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Posts tagged "The New Yorker"

Why Harper Lee Is a Prophet

Why Harper Lee Is a Prophet

The overall response to Harper Lee’s newly published novel of sketchy origins, Go Set a Watchman, has been nothing short of hysterical. This review contains spoilers, but if you’ve Googled Watchman at all in the past week, then there’s really nothing left for me to spoil: Atticus is a racist, and that’s the main cause of nationwide collywobbles.

I was surprised to find that this isn’t just a dilemma of literary proportions: The turn of events has real-life implications, as when, only a month ago, bombshell Jennifer Love Hewitt named her newborn son Atticus, thereby suffering an actual bombshell when she…

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Focus Focus Focus! The Law of Attention in an Age of Distraction

Focus Focus Focus! The Law of Attention in an Age of Distraction

Here’s a sentence I never thought I’d write: You know you’re watching something good when it forces you to shelve your laptop. This was certainly the case this past Sunday evening, during the finale of a certain HBO fantasy drama. There are plenty of reasons why Game of Thrones gets such huge ratings, but one is surely the way it demands our full attention with its radical–and some might say overly antagonistic–plot developments. Yeesh.

It’s hard to tell when multitasking became our default mode of consumption, but it was at least a year or two before AMC started promoting their “two-screen…

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Anders Breivik and the Commandment We See in the Faces of Others

Anders Breivik and the Commandment We See in the Faces of Others

By way of follow-up to yesterday’s post on the problems facing boys, if you haven’t bookmarked Karl Ove Knausgaard’s essay about mass murderer Anders Breivik in last week’s New Yorker, run don’t walk. It may not be beach reading exactly, but nothing’s more edifying than when a great writer tackles a subject that’s worthy of him/her, of which this represents a prime example. The depth of reflection is truly impressive, as is how strenuously Knausgaard works to avoid the word “evil”. But for our purposes, the Norwegian master explores at some length the ‘distancing from self’–or disembodiment–that modern life makes…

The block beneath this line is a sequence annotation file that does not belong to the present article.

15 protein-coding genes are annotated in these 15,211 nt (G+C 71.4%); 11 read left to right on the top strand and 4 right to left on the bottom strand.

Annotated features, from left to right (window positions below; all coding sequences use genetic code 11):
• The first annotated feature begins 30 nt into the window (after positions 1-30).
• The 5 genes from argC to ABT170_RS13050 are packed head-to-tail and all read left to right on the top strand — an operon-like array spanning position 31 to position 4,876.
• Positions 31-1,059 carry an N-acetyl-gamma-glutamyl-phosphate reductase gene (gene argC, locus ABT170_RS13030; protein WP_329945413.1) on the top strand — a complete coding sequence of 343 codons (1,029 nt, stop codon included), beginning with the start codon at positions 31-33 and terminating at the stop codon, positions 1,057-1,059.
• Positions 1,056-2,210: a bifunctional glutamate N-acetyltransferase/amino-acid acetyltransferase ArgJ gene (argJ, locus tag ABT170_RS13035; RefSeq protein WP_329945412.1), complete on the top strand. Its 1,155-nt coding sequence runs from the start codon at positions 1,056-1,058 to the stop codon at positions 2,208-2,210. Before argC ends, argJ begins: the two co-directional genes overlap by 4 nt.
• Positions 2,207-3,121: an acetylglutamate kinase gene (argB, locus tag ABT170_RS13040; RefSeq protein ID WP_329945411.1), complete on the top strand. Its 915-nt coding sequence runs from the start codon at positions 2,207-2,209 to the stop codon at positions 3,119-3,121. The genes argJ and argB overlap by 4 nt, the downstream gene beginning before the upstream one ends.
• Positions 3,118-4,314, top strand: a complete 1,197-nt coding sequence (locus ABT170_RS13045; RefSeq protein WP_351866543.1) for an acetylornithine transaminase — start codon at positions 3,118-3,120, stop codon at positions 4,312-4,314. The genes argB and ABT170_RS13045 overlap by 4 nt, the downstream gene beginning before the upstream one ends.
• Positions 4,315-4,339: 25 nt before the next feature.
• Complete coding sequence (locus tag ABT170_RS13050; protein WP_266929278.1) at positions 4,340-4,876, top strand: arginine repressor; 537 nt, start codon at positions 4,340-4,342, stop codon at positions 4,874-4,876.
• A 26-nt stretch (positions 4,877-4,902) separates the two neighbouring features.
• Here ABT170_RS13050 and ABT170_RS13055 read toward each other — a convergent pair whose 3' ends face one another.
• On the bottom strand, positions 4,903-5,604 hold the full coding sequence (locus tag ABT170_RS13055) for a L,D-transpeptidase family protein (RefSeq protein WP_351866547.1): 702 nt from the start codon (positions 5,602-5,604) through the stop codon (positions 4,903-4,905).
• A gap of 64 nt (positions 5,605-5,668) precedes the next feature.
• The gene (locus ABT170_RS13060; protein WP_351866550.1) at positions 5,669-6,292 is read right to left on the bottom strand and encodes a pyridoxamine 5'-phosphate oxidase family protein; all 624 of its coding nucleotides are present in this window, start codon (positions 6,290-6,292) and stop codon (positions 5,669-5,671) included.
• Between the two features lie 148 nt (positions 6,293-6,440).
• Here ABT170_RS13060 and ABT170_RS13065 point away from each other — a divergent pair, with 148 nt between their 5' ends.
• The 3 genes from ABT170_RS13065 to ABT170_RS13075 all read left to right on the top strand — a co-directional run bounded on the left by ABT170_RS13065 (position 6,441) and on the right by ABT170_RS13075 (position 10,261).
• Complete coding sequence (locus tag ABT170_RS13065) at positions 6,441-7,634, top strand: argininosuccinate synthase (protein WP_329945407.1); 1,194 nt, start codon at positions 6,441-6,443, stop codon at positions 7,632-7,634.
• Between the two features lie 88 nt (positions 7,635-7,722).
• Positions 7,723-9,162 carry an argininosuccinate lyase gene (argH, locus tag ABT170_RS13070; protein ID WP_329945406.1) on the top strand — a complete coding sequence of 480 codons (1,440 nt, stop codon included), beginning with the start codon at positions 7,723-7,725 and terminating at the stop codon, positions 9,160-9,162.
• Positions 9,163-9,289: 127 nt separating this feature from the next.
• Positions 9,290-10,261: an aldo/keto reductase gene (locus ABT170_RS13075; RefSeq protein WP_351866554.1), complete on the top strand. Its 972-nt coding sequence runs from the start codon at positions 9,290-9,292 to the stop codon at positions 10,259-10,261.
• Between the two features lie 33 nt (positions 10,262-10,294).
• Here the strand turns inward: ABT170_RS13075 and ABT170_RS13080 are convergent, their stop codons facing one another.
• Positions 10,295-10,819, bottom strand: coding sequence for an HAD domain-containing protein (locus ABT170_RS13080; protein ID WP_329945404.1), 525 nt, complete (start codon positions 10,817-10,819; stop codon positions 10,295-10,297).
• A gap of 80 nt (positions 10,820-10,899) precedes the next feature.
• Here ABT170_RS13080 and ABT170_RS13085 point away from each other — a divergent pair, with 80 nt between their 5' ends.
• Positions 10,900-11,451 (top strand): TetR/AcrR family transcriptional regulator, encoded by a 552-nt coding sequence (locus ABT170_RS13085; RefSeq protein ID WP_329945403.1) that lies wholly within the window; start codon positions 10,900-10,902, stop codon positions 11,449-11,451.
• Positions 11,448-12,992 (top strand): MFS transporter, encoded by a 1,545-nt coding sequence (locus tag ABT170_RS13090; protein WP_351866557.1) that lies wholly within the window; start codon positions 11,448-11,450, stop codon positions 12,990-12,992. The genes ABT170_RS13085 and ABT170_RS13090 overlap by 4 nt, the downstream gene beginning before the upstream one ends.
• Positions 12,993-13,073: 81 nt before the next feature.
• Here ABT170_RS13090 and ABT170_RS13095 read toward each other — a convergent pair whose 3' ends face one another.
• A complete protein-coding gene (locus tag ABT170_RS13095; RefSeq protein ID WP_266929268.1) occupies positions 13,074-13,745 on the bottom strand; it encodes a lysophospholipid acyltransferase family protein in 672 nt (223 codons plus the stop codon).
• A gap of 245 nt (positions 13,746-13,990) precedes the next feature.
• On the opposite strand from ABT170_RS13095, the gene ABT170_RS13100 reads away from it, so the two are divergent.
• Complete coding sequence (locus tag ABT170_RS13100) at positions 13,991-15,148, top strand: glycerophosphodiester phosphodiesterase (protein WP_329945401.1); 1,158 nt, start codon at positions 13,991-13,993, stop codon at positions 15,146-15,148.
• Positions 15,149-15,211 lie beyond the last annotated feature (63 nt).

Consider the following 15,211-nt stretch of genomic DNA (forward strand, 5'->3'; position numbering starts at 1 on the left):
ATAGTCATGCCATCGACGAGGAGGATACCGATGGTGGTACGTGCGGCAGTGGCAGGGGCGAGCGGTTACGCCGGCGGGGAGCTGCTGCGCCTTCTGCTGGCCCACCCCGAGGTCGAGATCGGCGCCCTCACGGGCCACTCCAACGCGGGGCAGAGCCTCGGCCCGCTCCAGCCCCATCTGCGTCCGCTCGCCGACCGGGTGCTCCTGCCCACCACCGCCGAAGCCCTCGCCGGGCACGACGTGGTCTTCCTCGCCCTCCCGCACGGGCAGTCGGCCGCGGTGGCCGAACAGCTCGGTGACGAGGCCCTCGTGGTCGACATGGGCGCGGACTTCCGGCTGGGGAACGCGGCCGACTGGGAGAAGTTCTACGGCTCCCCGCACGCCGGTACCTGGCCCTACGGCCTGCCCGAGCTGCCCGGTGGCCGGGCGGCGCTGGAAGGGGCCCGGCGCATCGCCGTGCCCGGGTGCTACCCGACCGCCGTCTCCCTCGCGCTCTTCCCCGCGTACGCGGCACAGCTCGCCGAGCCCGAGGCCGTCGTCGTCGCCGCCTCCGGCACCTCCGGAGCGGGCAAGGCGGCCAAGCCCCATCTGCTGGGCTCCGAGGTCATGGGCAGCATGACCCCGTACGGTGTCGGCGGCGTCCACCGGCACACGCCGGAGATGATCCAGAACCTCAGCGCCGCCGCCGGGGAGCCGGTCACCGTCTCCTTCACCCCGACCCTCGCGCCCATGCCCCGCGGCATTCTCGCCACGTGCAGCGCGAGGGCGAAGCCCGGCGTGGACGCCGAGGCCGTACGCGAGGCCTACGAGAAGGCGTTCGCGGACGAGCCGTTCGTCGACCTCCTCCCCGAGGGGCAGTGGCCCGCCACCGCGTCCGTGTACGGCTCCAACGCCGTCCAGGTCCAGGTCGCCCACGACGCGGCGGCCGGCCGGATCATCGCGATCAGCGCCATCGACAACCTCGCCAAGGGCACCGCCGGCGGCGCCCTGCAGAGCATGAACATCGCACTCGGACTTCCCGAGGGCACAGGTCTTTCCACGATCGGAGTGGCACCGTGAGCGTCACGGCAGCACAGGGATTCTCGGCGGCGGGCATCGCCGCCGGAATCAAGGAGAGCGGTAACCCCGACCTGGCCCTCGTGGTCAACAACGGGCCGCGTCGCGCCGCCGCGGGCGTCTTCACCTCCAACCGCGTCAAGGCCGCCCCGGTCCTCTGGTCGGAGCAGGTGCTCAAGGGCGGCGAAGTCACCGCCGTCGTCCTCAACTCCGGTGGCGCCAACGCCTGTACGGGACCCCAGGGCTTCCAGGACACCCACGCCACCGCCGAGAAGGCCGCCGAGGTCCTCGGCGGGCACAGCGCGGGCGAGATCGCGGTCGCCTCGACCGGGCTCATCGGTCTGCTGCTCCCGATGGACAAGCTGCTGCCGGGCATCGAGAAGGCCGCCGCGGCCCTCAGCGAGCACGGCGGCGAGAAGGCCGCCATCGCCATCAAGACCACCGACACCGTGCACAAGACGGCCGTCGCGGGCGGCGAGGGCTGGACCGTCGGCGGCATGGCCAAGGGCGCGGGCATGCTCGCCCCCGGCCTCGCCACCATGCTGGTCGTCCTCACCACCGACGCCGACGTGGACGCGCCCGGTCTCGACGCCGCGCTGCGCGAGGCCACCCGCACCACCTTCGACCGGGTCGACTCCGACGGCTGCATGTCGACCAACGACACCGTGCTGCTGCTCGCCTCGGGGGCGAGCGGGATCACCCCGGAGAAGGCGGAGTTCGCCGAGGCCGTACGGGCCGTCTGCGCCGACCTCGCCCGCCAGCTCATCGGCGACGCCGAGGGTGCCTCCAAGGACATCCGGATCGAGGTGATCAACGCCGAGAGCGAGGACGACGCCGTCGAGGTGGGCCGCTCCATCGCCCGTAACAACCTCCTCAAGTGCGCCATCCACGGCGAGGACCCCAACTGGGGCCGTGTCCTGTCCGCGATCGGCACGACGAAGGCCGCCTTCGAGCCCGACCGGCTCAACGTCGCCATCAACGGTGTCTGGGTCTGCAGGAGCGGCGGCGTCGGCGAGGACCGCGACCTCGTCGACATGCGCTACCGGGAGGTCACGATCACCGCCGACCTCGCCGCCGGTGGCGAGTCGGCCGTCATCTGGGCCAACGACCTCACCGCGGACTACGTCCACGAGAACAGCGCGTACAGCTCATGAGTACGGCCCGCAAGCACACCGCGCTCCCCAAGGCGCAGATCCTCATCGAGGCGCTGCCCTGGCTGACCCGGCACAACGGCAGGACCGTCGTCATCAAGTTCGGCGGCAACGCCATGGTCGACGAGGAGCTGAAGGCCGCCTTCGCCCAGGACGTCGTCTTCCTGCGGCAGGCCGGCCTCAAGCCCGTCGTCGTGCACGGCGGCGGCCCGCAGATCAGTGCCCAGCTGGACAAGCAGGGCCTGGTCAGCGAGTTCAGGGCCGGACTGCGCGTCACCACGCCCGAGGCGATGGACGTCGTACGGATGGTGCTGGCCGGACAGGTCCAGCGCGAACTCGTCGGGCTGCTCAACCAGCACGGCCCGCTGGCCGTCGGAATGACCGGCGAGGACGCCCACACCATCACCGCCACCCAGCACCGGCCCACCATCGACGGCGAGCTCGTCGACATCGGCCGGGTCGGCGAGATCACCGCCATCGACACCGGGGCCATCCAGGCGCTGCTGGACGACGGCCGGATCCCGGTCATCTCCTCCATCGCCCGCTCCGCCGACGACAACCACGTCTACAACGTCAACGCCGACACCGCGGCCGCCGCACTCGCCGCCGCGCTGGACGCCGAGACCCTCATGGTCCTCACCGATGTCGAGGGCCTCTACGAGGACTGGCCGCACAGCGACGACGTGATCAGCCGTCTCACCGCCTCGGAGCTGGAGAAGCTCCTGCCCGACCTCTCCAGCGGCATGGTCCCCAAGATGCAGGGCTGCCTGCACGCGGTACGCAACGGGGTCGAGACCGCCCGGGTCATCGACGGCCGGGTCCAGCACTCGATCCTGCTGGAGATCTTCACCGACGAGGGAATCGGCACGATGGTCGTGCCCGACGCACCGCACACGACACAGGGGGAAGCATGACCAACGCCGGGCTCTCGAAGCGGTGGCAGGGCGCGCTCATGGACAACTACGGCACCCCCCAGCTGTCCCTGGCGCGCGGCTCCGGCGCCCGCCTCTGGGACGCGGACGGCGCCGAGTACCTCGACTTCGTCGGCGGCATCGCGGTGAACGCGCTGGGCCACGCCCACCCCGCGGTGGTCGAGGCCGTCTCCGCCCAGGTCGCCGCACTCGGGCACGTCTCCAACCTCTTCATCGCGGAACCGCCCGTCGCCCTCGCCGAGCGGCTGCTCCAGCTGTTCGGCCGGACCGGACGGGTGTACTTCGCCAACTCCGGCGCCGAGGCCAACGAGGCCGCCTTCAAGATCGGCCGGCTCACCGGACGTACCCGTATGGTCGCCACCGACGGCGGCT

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From The New Yorker

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From The New Yorker

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Incurvatus In Se according to The New Yorker

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“Our nature, by the corruption of the first sin being so deeply curved in on itself (incurvatus in se) that it not only bends the best gifts of God towards itself and enjoys them, as is plain in the works-righteous and hypocrites, or rather even uses God himself in order to attain these gifts, but it also fails to realize that it so wickedly, curvedly, and viciously seeks all things, even God, for its own sake.” —Martin Luther, Lectures on Romans

Another Week Ends: More PC, Orthorexia, Perfect Ripostes, Grace in Addiction in Asheville, SBTB Redivivus, and Implausible Pop-Country Songs

Another Week Ends: More PC, Orthorexia, Perfect Ripostes, Grace in Addiction in Asheville, SBTB Redivivus, and Implausible Pop-Country Songs